Wariner is a name of ancient Norman origin. It arrived in England
with the Norman Conquest
of 1066. The Wariner family lived in Wiltshire
. Their name, however, is a reference to Garenne, Normandy
, the family's place of residence prior to the Norman Conquest
Early Origins of the Wariner family
The surname Wariner was first found in Wiltshire
where they held a family seat
from early times, where they were Lords of the manor of Conock, and were from Garenne in Normandy
, and Warrener of Warrener is mentioned on the Honour Rolls of the Battle Abbey as being in Hastings at 1066. They later became the Earls of Surrey
in 1089 but the title was forfeited. They retained their lands of Warrener in Wiltshire
until the time of King John in 1201.
Early History of the Wariner family
This web page shows only a small excerpt of our Wariner research.Another 103 words (7 lines of text) covering the years 1601, 1708, 1707, 1714, 1st , 1658 and 1722 are included under the topic Early Wariner History in all our PDF Extended History products and printed products wherever possible.
Wariner Spelling Variations
Endless spelling variations
are a prevailing characteristic of Norman surnames. Old and Middle English lacked any definite spelling rules, and the introduction of Norman French added an unfamiliar ingredient to the English linguistic stew. French and Latin, the languages of the court, also influenced spellings. Finally, Medieval scribes generally spelled words according to how they sounded, so one person was often referred to by different spellings in different documents. The name has been spelled Warrender, Warrander, Warrener and others.
Early Notables of the Wariner family (pre 1700)
Another 33 words (2 lines of text) are included under the topic Early Wariner Notables in all our PDF Extended History products and printed products wherever possible.
Migration of the Wariner family to the New World and Oceana
To escape the political and religious persecution within England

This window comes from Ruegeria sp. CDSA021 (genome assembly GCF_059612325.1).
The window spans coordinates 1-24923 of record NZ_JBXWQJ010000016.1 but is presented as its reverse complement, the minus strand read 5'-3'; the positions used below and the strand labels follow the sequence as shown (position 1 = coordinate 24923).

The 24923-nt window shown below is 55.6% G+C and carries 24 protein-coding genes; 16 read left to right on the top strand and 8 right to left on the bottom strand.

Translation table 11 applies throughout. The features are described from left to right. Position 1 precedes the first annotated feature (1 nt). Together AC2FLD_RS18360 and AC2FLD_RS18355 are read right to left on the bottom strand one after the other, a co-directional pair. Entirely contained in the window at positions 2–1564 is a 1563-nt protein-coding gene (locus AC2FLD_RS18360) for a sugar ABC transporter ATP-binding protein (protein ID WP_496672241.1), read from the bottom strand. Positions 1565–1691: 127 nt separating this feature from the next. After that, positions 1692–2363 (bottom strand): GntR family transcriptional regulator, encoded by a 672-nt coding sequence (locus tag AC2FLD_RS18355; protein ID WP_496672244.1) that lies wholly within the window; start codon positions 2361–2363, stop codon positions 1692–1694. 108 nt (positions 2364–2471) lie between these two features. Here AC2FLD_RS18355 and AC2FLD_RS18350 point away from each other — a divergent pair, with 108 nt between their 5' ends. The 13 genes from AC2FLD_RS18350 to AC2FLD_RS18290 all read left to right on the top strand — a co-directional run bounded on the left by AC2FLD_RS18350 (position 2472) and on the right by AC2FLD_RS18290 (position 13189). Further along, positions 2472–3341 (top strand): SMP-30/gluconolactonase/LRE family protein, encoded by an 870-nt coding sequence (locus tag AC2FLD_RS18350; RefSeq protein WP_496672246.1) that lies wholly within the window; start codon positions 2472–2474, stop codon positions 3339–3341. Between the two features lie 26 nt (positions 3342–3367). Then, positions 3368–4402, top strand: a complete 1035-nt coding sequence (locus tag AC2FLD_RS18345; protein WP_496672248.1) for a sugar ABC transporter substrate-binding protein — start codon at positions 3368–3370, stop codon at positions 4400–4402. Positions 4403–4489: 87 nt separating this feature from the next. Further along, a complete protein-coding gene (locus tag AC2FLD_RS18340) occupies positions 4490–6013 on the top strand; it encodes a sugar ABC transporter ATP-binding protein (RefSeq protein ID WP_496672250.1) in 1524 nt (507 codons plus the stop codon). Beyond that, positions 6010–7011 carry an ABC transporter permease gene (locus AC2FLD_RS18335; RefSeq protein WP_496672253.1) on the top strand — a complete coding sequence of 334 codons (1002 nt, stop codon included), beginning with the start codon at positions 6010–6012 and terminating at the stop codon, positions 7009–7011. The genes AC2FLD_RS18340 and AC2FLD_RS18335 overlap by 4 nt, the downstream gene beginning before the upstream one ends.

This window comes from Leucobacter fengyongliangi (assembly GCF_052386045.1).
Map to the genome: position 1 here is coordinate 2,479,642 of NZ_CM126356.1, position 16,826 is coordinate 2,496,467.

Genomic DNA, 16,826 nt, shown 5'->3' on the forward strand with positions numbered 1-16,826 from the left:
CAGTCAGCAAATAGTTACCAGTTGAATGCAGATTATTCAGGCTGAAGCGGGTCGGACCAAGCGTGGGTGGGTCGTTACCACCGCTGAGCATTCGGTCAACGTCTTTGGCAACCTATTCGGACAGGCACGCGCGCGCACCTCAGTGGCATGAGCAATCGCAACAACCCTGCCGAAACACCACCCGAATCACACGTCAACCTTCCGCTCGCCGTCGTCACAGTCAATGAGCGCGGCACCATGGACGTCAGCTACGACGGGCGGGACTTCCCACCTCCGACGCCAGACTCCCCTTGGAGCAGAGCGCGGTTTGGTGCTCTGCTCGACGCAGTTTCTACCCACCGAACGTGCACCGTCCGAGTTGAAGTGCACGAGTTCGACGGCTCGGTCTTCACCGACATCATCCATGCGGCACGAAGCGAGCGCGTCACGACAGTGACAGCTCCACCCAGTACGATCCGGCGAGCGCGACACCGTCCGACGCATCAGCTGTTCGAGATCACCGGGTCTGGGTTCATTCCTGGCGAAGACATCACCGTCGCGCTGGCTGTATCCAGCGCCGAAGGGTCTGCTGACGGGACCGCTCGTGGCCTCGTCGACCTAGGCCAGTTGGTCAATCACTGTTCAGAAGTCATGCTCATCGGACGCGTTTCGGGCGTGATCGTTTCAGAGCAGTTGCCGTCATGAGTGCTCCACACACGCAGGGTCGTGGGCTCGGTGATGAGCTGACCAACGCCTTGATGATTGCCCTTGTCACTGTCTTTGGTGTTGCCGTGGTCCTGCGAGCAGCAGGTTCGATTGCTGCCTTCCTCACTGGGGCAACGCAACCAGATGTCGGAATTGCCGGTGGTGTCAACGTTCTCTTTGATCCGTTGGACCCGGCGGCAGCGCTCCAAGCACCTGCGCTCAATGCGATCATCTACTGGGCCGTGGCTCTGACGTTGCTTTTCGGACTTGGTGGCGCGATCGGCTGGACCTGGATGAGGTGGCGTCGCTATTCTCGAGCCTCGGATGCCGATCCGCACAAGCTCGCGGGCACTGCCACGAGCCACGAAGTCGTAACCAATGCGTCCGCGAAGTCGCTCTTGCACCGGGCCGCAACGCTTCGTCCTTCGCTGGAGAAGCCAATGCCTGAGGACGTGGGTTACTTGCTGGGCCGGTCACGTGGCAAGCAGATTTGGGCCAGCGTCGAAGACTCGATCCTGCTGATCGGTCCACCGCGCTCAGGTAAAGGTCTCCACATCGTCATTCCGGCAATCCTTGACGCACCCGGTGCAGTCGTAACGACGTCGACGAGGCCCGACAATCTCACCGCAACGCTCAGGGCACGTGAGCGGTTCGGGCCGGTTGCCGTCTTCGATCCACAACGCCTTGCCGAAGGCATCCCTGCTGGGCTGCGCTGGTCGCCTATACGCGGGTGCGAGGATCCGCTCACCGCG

at the time, many English families left for the various British colonies abroad. The voyage was extremely difficult, though, and the cramped, dank ships caused many to arrive in the New World diseased and starving. But for those who made it, the trip was most often worth it. Many of the families who arrived went on to make valuable contributions to the emerging nations of Canada and the United States. An inquiry into the early roots of North American families reveals a number of immigrants bearing the name Wariner or a variant listed above: John Warrener who arrived in New York in 1820.
Contemporary Notables of the name Wariner (post 1700)
- Jeremy Mathew Wariner (b. 1984), American ten-time gold medalist track athlete
- Steven Noel "Steve" Wariner (b. 1954), American country music singer, songwriter and guitarist, inducted into the Music City Walk of Fame in Nashville in 2008
The Wariner Motto
The motto was originally a war cry or slogan. Mottoes first began to be shown with arms in the 14th and 15th centuries, but were not in general use until the 17th century. Thus the oldest coats of arms generally do not include a motto. Mottoes seldom form part of the grant of arms: Under most heraldic authorities, a motto is an optional component of the coat of arms, and can be added to or changed at will; many families have chosen not to display a motto.
Motto: Industria evehit
Motto Translation: Industry promotes